“This is a unique, never before done approach to Dante Alighieri’s Inferno. Lyrics written in the 14th Century, as translated in the mid 1800s by H Cary, are rapped by MicPwr, over a music track composed by Mr Moe. It is a powerful depiction of a medieval Hell, performed by uban artists.” —CD Baby
“From the pen of Robert W. Smith has come some of the most impressive writing for contemporary bands and wind ensembles. THE DIVINE COMEDY, a monumental four-movement work, is presented along with other memorable compositions on this compact disc, which features conductor Anthony Maiello and the George Mason University Wind Ensemble. Titles include The Divine Comedy (The Inferno/Purgatorio/Paradiso/The Ascension) * The Tempest * Africa: Ceremony, Song and Ritual * Twelve Seconds to the Moon and others.” —Alfred Music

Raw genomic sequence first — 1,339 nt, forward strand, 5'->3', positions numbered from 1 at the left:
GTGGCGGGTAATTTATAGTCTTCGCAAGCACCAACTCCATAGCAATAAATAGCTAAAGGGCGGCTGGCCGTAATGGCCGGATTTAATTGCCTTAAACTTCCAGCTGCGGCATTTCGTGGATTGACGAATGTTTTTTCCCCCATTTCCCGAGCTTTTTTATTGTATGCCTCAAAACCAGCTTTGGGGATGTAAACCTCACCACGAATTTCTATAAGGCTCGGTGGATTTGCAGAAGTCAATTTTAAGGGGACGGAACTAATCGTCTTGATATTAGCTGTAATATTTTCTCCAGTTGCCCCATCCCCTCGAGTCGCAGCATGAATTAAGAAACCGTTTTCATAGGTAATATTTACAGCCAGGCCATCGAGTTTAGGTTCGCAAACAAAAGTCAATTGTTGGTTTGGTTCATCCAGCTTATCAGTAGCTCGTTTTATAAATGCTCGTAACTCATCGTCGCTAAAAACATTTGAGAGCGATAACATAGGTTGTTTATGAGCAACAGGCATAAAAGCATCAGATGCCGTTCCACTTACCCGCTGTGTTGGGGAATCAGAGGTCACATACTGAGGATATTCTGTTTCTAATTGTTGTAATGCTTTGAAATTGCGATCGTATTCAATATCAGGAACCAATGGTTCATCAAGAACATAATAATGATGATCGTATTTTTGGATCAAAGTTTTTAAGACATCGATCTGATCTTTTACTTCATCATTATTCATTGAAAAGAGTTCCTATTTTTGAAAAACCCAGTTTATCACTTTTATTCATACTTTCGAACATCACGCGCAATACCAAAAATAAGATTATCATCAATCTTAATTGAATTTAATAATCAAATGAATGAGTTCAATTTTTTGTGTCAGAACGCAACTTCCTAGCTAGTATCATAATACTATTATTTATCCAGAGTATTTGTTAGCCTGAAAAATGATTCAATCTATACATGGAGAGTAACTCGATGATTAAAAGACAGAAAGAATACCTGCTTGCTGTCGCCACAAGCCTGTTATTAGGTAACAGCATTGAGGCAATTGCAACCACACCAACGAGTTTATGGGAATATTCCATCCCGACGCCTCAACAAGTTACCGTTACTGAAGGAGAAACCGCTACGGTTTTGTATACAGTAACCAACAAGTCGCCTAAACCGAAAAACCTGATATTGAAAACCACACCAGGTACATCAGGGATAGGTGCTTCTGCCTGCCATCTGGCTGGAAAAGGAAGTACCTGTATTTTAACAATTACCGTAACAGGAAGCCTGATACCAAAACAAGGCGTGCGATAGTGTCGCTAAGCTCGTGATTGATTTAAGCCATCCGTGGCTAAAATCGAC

See Dante Joseph’s website to hear excerpts from the album.
Winter Gardens, Bournemouth, November 2 1979
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“The Divine Comedy is Neil Hannon. Over the years, the name has encompassed other musicians, but the driving force of the band and its main (sometimes only!) member has always been Neil Hannon. He chose the name ‘The Divine Comedy’ aged 18, almost at random. He and two Enniskillen school friends needed a new name for their band and Neil spotted a copy of Dante’s epic poem on the family bookshelf. It stuck, and a year later it was the name under which the trio signed to Irish run indie Setanta Records. They left Northern Ireland, moved into a squat in London, released a mini-album, 1990’s REM/Ride influenced ‘Fanfare for the Comic Muse’ and ’91’s ‘Europop’ E.P. then split up. Neil’s bandmates went to university and Neil returned home.” —The Divine Comedy